Ocean Protocol is a decentralized data exchange protocol. Ocean Protocol provides a clever use case of where there are external feedback loops attached to bonding curves.

On the surface level, bonding curves are used here to rank datasets. The stakes are a signal on the future popularity of the data. A Keeper (equivalent to a miner essentially) in this protocol earns from serving up the datasets. If they have staked tokens towards the datasets when they serve it, they earn more rewards. If they don’t make it available when asked they lose their bonds in the datasets.

1Hive: Project Funding

1Hive is District0x proposal where the communal pool also becomes accessible to a beneficiary (with for example, smart contract-based vesting schedules). It’s a novel type crowdfunding that incorporates the act of curating necessary and important projects, but also rewarding investors for bonding towards different ideas and projects.

The fact that investors & the beneficiaries have access to the same communal pool helps both parties stay more accountable towards each other. If the beneficiary misbehaves, the funders can exit and thus it reduce the pool available to the beneficiary.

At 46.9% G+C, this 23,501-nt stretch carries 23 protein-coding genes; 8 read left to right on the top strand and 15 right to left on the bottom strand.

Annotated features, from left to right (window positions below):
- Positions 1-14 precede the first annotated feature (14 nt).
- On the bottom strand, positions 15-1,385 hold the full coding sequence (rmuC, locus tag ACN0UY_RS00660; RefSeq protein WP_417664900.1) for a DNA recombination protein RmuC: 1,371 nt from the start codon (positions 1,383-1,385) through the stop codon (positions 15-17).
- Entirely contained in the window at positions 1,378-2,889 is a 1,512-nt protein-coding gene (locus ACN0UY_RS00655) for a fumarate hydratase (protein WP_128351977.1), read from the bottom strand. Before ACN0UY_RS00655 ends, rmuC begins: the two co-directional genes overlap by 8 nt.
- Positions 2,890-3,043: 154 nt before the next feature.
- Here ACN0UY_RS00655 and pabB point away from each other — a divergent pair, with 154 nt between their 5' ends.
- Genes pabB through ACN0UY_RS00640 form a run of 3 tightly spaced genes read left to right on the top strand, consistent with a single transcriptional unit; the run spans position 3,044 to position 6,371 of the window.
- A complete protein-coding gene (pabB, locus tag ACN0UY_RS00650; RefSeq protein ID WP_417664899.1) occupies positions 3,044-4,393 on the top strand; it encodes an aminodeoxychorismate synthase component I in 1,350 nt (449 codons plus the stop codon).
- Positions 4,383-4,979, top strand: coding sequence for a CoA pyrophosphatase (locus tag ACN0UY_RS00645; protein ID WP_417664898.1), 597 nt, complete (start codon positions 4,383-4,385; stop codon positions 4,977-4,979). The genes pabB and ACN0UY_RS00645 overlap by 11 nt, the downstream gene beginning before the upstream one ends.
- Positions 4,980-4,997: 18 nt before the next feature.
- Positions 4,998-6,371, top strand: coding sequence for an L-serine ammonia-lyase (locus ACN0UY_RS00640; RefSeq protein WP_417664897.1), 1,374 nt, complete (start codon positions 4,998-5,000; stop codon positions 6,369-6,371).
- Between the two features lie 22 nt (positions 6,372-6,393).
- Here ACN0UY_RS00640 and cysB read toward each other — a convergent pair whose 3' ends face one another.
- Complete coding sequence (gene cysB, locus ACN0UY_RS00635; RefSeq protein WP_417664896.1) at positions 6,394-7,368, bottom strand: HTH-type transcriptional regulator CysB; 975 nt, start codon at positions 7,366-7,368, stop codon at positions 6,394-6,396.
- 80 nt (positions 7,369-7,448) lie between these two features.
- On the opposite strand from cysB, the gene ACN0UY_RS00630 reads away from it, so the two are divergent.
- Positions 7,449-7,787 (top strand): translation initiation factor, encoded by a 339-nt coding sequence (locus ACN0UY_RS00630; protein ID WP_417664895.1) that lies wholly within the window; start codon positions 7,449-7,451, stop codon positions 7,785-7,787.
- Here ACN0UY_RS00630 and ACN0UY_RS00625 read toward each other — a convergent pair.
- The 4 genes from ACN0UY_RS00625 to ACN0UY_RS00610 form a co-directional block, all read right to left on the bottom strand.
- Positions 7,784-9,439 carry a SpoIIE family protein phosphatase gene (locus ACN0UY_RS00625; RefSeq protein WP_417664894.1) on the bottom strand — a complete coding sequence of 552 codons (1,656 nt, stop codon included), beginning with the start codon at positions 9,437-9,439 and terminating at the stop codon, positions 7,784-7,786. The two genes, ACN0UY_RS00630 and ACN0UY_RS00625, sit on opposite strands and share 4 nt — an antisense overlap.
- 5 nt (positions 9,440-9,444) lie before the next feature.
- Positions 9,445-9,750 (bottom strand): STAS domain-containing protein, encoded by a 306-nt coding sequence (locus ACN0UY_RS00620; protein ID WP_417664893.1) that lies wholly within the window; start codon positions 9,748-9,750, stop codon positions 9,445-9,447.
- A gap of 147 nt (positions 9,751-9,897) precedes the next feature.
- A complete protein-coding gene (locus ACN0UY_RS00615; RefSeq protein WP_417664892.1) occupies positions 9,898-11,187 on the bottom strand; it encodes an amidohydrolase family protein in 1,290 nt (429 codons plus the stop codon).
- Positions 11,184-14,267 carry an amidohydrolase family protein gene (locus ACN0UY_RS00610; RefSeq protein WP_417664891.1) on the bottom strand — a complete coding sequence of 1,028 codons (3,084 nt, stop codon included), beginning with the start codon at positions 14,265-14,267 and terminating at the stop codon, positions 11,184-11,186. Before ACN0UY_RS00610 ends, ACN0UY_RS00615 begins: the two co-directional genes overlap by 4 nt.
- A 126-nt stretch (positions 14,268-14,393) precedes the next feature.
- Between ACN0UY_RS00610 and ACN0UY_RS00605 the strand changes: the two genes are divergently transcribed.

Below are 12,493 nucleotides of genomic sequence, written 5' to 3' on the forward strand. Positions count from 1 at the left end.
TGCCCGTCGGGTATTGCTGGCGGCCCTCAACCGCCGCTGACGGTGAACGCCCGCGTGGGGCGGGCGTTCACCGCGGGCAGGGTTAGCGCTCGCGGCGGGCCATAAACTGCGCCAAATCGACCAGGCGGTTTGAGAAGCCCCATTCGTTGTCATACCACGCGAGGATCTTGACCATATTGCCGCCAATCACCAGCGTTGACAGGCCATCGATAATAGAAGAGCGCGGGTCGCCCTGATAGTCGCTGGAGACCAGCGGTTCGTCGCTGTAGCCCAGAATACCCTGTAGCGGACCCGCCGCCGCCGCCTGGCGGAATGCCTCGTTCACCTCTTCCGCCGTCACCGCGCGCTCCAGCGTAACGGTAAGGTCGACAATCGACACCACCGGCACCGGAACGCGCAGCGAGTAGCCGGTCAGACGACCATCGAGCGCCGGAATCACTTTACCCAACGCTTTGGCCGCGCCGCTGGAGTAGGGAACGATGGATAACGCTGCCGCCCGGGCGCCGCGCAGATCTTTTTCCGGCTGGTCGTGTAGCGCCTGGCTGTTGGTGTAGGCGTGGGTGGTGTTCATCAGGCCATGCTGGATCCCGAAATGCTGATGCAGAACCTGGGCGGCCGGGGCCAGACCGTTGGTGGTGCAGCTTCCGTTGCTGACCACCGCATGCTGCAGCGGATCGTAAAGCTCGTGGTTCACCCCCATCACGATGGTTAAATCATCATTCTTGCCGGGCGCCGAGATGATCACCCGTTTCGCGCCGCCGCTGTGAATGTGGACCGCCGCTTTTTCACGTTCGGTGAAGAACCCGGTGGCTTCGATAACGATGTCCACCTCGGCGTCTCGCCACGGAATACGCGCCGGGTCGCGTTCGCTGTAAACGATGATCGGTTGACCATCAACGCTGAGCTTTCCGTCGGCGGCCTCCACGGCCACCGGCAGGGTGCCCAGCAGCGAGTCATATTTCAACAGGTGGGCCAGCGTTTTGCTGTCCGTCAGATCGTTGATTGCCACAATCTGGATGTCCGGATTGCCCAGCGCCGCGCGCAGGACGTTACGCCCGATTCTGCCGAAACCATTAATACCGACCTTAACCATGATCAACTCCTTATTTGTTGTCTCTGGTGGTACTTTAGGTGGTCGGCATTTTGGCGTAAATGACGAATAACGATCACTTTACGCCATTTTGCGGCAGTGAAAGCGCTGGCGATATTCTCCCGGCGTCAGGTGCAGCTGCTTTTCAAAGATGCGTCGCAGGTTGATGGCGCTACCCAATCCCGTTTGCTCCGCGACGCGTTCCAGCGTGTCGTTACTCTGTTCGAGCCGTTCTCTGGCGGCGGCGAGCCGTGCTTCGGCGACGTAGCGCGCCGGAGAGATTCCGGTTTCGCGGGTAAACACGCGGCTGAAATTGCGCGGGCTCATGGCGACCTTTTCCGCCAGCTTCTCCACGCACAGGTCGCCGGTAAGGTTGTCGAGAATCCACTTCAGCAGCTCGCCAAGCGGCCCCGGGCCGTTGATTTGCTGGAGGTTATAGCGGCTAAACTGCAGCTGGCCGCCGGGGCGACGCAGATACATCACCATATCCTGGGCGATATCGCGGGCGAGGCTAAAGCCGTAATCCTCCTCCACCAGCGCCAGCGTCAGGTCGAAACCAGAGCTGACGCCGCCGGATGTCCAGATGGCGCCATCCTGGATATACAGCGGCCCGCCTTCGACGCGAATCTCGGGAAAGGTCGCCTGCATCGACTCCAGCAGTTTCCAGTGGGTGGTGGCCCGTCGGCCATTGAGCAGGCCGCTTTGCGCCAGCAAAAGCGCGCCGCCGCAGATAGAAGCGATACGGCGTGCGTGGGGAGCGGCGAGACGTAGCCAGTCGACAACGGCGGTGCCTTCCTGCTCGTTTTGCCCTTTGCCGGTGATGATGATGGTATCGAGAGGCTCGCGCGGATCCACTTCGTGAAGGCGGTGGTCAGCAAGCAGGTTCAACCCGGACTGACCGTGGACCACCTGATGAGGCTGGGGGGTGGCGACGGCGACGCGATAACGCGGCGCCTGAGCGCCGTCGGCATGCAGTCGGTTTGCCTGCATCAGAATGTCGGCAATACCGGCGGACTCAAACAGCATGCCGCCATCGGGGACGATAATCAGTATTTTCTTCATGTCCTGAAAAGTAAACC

Zap Store: Decentralized Data Feed Access & Curation

Zap Store uses bonding curves to oracles in blockchains. Using their ZAP token, bonding to an oracle will produce ‘dots’ which is then used to query data from oracles. As is the case with bonding curves, these ‘dots’ can be sold back into ZAP.

OSCoin: Open Source Governance

OSCoin is a project that aims to bring Curation Markets (and thus bonding curves) to open source governance, creating micro-economies around the production of open source software.

Using bonding curves, the economy and governance around an open source project can exist at the project level or more granularly: per issue. This fractal bonding can be interesting in its own right.

eg -> ETH -> OSCoin -> ProjectToken -> MilestoneToken -> IssueToken, etc.

How these bonding games will be played is uncertain. The barrier to entry to creating a bonding curve might be low enough that it becomes valuable to go as granular as above.

Emergent Mitosis